In a few places around the world, humans have achieved a feat that seemed impossible just a few years ago, and still seems inconceivable nearly everywhere else: They’ve stopped burning fossil fuels for electricity.
Throughout 2015, several nations, states and cities announced they had either managed the switch to renewables, or to a massive increase in non-polluting energy production. It’s a big shift from a time when, after the financial crash of 2008, many dismissed renewable energy as unscalable, niche, or too expensive to consider.
So who is producing the most power from renewable sources, and how are they doing it? The areas that go 100% renewable tend to combine two factors: great natural resources (like the terrain needed for hydropower) and small populations (getting power to everyone is easier when there are only a few million of them). Others might not be quite at 100% yet—but are taking impressive steps towards it.
Read more at Quartz
Video: Mark Jacobson on a Renewable World
Mark Z. Jacobson, PhD, of Stanford University, has modeled a transition to 100% renewable, carbon free energy, for 138 countries and all 50 US states. He was interviewed in December 2015.
Rooftop solar and energy efficiency just saved Californians $192 million in transmission costs
In regulatory proceedings across the country, we have long made the case that consumer investment in solar and other clean energy options can be a real cost-saver as it reduces the need for expensive new and upgraded utility infrastructure. Now, with solar on the rise, we’re seeing that promise turn into reality.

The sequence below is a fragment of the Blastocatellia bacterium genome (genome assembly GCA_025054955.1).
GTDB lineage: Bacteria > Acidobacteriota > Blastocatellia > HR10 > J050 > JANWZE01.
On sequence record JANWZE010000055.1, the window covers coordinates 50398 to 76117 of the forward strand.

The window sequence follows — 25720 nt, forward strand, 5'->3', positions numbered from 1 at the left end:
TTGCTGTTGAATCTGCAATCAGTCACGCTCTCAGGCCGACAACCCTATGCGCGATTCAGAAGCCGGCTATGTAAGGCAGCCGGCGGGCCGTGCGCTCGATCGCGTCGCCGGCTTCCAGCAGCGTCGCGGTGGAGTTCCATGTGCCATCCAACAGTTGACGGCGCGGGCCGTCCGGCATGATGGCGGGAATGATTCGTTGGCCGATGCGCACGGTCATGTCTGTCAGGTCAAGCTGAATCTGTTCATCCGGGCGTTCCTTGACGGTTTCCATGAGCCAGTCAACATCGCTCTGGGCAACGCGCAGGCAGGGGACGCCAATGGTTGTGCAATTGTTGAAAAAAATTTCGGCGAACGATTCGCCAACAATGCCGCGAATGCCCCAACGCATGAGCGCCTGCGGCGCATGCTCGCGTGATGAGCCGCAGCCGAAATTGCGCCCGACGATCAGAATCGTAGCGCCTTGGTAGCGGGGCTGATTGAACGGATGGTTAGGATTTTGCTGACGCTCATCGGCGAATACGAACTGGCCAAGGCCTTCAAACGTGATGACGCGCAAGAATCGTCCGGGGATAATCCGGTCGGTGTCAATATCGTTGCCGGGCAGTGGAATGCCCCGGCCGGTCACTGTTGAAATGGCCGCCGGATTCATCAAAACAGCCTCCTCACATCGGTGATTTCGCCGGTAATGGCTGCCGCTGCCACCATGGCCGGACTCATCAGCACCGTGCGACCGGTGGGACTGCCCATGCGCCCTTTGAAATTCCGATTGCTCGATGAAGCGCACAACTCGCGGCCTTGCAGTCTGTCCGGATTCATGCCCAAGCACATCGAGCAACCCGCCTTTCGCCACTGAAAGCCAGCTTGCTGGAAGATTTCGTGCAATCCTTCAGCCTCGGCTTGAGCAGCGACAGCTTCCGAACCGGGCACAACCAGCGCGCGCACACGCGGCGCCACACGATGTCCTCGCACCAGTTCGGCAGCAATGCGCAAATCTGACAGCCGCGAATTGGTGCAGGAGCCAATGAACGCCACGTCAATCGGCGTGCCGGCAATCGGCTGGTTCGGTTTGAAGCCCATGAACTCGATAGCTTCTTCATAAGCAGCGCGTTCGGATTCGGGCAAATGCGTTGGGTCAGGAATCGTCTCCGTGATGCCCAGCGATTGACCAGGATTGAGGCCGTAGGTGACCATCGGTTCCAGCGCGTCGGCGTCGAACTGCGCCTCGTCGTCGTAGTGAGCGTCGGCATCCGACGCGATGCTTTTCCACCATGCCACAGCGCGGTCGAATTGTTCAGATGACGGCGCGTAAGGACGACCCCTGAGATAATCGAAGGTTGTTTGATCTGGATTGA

The governing board of the Golden State’s grid operator, the California Independent System Operator (CAISO), recently approved its 2015-2016 Transmission Plan which … wait for it … calls for canceling THIRTEEN sub-transmission projects that had been planned for PG&E’s service territory.
Read more at Vote Solar
Renewables Are Leaving Natural Gas In The Dust This Year
The U.S. electric grid added more than 70 times as much renewable energy capacity as natural gas capacity from January to March.
In the first three months of 2016, the U.S. grid added 18 megawatts of new natural gas generating capacity. It added a whopping 1,291 megawatts (MW) of new renewables.
The renewables were primarily wind (707 MW) and solar (522 MW). We also added some biomass (33 MW) and hydropower (29 MW). The Federal Energy Regulatory Commission’s (FERC) latest monthly “Energy Infrastructure Update” reports that no new capacity of coal, oil, or nuclear power were added in the first quarter of the year.
Continue reading at ThinkProgress
The Oil Industry Can Teach Offshore Wind Farms How to Stay Afloat
When turbines start spinning at the first U.S. offshore wind farm near Rhode Island later this year, some energy developers will already be eyeing a bigger prize.
There’s a steadier, harder wind blowing off the California coast. Those reliable Pacific gusts could yield nearly a terawatt of electricity, 13 times the capacity of all the wind turbines now installed on land in the U.S. -- without consuming real estate or blocking anyone’s views.